"A Man Called Horse," by Dorothy M. Johnson is set in the Crow Indian territory, in the western half of the United States. The story ranges from June of 1845 to June of 1846, happening primarily in the summer months. Summer out west is a scorching, sweltering, sweat filled period; on the other hand, winter is a frostier than a tennis ball drenched in liquid nitrogen, so you can imagine how our character from Boston felt.
At first trying to relate to the Indians was a challenging task. They spoke the Crow dialect, and did not seem too apt to learn English, but as time wore on the words became more and more familiar to Horse, and eventually he could speak the language.
The odor of grease hung over the camp like a cloud. Horse was less than thrilled when he had to rub it on his body, which was bruised and sun-seared (p.121,
c.1, p.7). At this point he would do anything to be their equal, but he was not, yet. Horse had to fight with dogs, on the ground, over rancid meat. When winter came, people died off with pneumonia. Winter also provided a challenge for Horse, because this was when he was going to escape. He lacked the ability, though; for escape, he would need at least a horse, without one they would surely find him.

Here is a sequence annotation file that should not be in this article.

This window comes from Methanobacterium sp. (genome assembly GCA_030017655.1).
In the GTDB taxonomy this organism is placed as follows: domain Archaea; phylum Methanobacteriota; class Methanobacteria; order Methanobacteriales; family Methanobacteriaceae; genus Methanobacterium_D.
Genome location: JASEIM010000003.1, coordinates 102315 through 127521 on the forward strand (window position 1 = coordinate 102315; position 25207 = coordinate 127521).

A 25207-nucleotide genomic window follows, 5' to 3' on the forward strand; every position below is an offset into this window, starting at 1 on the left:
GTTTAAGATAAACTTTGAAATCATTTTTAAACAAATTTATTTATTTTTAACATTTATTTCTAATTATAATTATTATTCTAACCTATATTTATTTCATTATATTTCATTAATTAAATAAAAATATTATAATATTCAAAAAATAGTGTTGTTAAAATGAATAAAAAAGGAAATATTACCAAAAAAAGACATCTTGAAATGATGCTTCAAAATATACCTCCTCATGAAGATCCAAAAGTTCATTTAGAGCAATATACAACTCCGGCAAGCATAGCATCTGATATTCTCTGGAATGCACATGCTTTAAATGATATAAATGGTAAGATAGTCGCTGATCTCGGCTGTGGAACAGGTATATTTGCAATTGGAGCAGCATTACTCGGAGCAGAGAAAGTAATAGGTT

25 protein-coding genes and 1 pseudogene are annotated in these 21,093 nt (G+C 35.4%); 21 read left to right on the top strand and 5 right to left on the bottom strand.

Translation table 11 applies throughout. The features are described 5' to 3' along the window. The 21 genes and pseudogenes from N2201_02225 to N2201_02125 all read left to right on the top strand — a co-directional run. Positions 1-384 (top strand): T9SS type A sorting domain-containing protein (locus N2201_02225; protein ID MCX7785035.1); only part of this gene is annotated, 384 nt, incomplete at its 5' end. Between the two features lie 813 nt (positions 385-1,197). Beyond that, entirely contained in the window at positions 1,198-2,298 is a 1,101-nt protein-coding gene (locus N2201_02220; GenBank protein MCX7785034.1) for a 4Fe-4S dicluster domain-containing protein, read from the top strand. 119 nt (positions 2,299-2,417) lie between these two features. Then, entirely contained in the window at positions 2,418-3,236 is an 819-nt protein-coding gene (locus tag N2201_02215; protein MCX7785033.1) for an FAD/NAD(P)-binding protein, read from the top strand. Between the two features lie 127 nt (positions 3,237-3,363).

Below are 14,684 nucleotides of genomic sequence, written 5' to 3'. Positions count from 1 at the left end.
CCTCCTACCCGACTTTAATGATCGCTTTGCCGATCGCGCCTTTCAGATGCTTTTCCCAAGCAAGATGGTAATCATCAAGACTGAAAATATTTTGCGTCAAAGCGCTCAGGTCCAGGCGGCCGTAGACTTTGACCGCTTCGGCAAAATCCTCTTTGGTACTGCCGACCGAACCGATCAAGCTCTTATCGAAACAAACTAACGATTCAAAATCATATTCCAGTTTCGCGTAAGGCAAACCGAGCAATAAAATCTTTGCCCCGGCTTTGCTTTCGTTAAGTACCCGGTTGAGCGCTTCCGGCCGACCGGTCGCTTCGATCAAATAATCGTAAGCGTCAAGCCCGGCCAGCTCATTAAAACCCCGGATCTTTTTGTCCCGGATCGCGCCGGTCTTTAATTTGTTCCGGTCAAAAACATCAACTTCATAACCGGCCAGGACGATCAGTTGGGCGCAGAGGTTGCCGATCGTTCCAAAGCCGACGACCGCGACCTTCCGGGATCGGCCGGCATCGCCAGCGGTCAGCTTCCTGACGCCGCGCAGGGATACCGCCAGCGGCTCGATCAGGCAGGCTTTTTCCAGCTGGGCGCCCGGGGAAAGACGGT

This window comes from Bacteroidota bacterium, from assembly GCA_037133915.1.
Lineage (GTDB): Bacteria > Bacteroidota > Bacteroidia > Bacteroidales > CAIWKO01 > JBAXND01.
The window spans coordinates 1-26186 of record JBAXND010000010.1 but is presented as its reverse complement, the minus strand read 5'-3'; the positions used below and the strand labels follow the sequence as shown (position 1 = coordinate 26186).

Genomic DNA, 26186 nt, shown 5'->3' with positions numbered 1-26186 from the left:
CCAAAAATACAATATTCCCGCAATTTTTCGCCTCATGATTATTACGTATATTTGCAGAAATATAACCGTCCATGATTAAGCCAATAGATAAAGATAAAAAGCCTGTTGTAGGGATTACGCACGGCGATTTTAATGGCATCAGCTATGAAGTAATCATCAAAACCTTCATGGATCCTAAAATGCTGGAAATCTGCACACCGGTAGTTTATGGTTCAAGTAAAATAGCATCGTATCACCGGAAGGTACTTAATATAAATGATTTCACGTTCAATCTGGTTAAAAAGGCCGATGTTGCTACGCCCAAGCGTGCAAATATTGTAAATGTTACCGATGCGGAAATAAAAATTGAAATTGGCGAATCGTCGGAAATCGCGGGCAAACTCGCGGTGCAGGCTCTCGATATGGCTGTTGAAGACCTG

The night when Yellow Robe came home with the bearskin belt, added a certain panic and nervousness to the atmosphere. Wearing the bearskin belt meant that he could never retreat from battle and would not be safe. Greasy Hand and Pretty Calf were upset about this. The day that Yellow Robe died brought great tragedy to the camp, and a down beat mood. A series of tragedies followed: Pretty...